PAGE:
In cities and towns all across the country, the vast majority of home driveways are made from one of two materials — asphalt or concrete. Both materials have their own pros and cons to think about, but if you are considering building a new driveway or replacing your old one, here's an outline of some differences between the two materials to help you make an informed decision.
Cost is always high on the list when making a big purchasing decision. Asphalt driveways are primarily made from petroleum-based products, so their cost will rise and fall depending on the worldwide price of petroleum. However, even with the fluctuating price of oil, asphalt driveways typically are 20 to 30 percent less expensive than concrete driveways are.
Both materials require a solid base under them if they are going to last. A solid base means excavating down at least a foot, then packing in a layer of crushed rock followed by a layer of packed sand. On top of the base, asphalt is laid down, leveled, and compacted. Concrete requires forms to be built on top of the base and reinforcing steel installed before the concrete itself can be poured and leveled, a more time-consuming process than installing an asphalt driveway.
Asphalt driveways require significantly more maintenance than concrete driveways. Approximately three months after installation, an asphalt driveway will need to be sealed in order to protect the surface. Then it needs to be sealed again every two to three years in order to keep its surface clean and intact. While this is a relatively inexpensive job (approximately $100), it does take time, and the sealer will need two to three days to dry thoroughly.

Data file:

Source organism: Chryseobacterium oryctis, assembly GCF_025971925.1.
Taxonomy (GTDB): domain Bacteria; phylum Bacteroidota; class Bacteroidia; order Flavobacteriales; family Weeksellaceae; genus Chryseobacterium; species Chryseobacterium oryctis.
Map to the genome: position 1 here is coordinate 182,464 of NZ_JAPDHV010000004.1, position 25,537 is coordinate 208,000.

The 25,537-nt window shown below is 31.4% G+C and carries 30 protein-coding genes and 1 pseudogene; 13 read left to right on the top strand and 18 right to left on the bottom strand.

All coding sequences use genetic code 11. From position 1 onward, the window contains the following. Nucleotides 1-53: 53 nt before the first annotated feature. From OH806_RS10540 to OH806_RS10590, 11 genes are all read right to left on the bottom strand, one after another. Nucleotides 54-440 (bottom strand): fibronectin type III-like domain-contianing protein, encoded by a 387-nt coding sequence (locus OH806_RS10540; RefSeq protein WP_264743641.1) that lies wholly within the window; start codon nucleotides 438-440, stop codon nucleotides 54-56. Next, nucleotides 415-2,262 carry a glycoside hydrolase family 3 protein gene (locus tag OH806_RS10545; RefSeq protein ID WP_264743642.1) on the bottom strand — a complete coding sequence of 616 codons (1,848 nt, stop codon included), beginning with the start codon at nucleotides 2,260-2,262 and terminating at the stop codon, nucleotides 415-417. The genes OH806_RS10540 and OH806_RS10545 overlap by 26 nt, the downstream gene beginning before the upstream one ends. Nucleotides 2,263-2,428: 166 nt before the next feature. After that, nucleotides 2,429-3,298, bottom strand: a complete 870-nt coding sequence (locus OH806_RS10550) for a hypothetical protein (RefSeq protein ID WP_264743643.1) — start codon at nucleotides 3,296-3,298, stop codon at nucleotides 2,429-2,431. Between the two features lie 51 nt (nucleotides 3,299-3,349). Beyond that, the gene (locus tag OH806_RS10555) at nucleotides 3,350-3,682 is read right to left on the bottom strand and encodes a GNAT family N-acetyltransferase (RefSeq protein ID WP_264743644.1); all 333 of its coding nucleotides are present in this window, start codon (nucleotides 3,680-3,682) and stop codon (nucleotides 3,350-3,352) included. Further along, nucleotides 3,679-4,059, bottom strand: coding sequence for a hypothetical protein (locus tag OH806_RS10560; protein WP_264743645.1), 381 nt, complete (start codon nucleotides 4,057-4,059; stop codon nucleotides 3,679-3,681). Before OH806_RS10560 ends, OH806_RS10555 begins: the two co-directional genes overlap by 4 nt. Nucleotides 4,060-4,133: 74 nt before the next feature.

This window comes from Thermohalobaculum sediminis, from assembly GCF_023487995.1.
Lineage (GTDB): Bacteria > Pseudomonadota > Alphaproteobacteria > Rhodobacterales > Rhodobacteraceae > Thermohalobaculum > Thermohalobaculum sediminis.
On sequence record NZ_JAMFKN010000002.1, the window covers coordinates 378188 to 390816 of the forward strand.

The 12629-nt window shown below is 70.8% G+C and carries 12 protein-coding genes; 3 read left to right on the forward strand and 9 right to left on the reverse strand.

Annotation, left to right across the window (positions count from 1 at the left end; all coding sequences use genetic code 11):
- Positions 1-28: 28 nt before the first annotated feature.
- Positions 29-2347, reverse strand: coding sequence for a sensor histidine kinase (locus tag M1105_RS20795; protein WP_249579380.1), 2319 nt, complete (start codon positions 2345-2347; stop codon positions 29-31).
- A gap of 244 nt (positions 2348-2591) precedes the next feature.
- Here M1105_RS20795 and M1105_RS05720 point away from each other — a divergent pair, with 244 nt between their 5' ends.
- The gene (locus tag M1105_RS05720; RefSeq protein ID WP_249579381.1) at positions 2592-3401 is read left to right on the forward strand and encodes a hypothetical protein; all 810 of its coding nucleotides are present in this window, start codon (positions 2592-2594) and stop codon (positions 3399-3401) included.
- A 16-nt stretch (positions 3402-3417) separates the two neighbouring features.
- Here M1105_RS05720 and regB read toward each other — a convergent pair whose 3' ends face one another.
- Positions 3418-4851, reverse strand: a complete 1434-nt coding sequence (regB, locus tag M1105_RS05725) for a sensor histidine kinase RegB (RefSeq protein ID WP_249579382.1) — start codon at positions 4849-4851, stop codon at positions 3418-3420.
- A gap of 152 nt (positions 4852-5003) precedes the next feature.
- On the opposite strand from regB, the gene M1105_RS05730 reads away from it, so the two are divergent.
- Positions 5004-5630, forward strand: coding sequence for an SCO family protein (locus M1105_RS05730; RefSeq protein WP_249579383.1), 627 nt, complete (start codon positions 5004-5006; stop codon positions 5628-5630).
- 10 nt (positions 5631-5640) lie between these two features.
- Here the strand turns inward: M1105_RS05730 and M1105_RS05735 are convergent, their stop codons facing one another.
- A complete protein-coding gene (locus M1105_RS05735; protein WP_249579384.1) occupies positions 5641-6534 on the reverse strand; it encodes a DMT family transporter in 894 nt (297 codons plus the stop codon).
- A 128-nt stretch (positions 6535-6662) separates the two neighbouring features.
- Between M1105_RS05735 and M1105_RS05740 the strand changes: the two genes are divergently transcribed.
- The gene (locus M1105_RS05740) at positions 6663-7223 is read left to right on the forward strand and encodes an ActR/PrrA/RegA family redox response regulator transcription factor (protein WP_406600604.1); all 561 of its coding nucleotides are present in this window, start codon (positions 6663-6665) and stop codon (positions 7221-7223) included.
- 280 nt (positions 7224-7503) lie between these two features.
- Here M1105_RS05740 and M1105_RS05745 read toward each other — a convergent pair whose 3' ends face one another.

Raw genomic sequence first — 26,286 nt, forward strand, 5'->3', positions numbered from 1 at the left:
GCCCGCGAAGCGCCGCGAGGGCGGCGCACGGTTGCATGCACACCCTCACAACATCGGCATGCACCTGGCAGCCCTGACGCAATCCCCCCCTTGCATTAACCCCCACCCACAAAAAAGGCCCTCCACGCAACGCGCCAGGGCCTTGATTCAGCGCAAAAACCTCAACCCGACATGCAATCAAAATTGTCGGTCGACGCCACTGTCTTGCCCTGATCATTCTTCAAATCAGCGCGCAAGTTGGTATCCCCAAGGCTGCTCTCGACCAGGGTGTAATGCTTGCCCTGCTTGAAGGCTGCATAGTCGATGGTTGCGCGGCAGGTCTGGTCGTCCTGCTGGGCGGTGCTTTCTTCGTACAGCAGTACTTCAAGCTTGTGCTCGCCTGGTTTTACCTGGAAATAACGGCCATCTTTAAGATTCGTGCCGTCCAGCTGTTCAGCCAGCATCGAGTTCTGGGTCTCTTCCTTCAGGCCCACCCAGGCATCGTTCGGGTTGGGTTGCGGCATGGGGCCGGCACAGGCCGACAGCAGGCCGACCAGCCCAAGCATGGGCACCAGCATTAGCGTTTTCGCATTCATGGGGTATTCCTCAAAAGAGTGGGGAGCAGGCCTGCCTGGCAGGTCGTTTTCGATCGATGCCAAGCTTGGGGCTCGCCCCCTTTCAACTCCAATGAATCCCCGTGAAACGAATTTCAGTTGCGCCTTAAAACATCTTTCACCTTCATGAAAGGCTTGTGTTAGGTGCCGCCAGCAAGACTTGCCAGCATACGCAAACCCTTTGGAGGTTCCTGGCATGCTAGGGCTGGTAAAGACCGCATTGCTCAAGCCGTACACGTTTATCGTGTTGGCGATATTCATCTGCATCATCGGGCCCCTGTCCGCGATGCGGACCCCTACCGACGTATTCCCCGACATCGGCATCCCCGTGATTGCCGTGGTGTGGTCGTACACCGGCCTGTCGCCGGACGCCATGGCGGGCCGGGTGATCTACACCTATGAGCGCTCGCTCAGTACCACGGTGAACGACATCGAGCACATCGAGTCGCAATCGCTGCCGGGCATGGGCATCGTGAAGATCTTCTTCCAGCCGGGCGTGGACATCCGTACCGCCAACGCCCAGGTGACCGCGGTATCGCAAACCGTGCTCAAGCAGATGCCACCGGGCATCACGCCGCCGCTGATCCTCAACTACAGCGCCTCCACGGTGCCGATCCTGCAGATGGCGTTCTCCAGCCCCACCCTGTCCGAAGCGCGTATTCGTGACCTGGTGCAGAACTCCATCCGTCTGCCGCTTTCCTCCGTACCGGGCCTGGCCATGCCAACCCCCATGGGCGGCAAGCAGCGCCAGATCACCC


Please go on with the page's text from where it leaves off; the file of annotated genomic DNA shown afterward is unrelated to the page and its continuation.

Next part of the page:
Once a new concrete driveway has been sealed, it typically doesn't require any more maintenance than simply cleaning any oil drips or spills to prevent staining over time.
Suitability for Climate
Asphalt driveways hold up well in cold climates, and if an asphalt surface develops a crack, repairing a crack in asphalt is much easier and much less expensive than in concrete. However, in warmer climates, asphalt surfaces will tend to soften in the heat and extrude oil that can be tracked into the house, making a major mess.
Soft asphalt can also develop hollows or dips when vehicles are parked on it. Since concrete won't heat up in the sun as much as asphalt, there are no worries about oil coming out or burning bare feet.
Just like the old Model T Ford, asphalt used to come in any color you wanted... as long as you wanted black. However, in recent years, that has changed. Now, similar to concrete, asphalt can be tinted a number of different colors to better match your home's exterior color scheme. Of course, concrete has another advantage; in addition to being susceptible to tinting in various colors, it can also be "stamped" so that it has appearance options not available with asphalt.
A well-maintained asphalt driveway will last 25 to 30 years. A well-built concrete drive should last at least that long, though many will last substantially longer. Now that you're armed with information, you can decide what's best for your property.
Murray Anderson is an experienced freelance writer whose work has appeared on numerous web sites, as well as in newspapers and books in both the US and Canada. He has been quoted as an expert on home-related topics in numerous publications including the Wall Street Journal.